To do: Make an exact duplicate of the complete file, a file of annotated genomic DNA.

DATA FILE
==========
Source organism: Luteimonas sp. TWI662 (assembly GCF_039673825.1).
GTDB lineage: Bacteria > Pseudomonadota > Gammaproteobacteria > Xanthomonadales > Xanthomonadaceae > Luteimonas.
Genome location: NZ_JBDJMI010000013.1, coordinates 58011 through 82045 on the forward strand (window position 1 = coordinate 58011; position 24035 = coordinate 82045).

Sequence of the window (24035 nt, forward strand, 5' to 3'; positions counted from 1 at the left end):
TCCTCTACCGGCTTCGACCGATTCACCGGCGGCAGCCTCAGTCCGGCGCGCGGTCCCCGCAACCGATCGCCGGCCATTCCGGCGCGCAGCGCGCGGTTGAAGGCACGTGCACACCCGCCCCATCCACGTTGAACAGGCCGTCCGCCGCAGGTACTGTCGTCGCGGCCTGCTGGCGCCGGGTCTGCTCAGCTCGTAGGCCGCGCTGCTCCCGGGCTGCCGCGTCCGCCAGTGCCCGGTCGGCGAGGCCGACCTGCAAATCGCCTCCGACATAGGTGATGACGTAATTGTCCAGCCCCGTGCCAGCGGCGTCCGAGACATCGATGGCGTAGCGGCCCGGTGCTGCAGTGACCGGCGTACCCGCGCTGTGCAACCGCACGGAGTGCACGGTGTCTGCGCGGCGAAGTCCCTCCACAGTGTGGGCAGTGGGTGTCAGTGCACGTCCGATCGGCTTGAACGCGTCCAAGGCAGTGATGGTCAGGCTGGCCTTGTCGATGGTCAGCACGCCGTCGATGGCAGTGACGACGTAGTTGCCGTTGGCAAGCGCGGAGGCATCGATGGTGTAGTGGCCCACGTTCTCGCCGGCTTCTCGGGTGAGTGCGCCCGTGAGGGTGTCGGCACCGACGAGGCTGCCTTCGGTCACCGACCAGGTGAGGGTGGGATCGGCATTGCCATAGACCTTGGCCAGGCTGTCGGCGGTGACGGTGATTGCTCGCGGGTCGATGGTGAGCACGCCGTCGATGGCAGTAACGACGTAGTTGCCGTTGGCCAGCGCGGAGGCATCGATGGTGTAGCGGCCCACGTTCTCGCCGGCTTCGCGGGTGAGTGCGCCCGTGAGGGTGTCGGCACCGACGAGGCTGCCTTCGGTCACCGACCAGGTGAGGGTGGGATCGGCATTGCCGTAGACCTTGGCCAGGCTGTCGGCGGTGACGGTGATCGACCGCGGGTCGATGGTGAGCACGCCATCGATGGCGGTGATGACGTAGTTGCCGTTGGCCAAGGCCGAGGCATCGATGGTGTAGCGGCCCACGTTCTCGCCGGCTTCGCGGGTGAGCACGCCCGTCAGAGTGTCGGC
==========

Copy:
Source organism: Luteimonas sp. TWI662 (assembly GCF_039673825.1).
GTDB lineage: Bacteria > Pseudomonadota > Gammaproteobacteria > Xanthomonadales > Xanthomonadaceae > Luteimonas.
Genome location: NZ_JBDJMI010000013.1, coordinates 58011 through 82045 on the forward strand (window position 1 = coordinate 58011; position 24035 = coordinate 82045).

Sequence of the window (24035 nt, forward strand, 5' to 3'; positions counted from 1 at the left end):
TCCTCTACCGGCTTCGACCGATTCACCGGCGGCAGCCTCAGTCCGGCGCGCGGTCCCCGCAACCGATCGCCGGCCATTCCGGCGCGCAGCGCGCGGTTGAAGGCACGTGCACACCCGCCCCATCCACGTTGAACAGGCCGTCCGCCGCAGGTACTGTCGTCGCGGCCTGCTGGCGCCGGGTCTGCTCAGCTCGTAGGCCGCGCTGCTCCCGGGCTGCCGCGTCCGCCAGTGCCCGGTCGGCGAGGCCGACCTGCAAATCGCCTCCGACATAGGTGATGACGTAATTGTCCAGCCCCGTGCCAGCGGCGTCCGAGACATCGATGGCGTAGCGGCCCGGTGCTGCAGTGACCGGCGTACCCGCGCTGTGCAACCGCACGGAGTGCACGGTGTCTGCGCGGCGAAGTCCCTCCACAGTGTGGGCAGTGGGTGTCAGTGCACGTCCGATCGGCTTGAACGCGTCCAAGGCAGTGATGGTCAGGCTGGCCTTGTCGATGGTCAGCACGCCGTCGATGGCAGTGACGACGTAGTTGCCGTTGGCAAGCGCGGAGGCATCGATGGTGTAGTGGCCCACGTTCTCGCCGGCTTCTCGGGTGAGTGCGCCCGTGAGGGTGTCGGCACCGACGAGGCTGCCTTCGGTCACCGACCAGGTGAGGGTGGGATCGGCATTGCCATAGACCTTGGCCAGGCTGTCGGCGGTGACGGTGATTGCTCGCGGGTCGATGGTGAGCACGCCGTCGATGGCAGTAACGACGTAGTTGCCGTTGGCCAGCGCGGAGGCATCGATGGTGTAGCGGCCCACGTTCTCGCCGGCTTCGCGGGTGAGTGCGCCCGTGAGGGTGTCGGCACCGACGAGGCTGCCTTCGGTCACCGACCAGGTGAGGGTGGGATCGGCATTGCCGTAGACCTTGGCCAGGCTGTCGGCGGTGACGGTGATCGACCGCGGGTCGATGGTGAGCACGCCATCGATGGCGGTGATGACGTAGTTGCCGTTGGCCAAGGCCGAGGCATCGATGGTGTAGCGGCCCACGTTCTCGCCGGCTTCGCGGGTGAGCACGCCCGTCAGAGTGTCGGC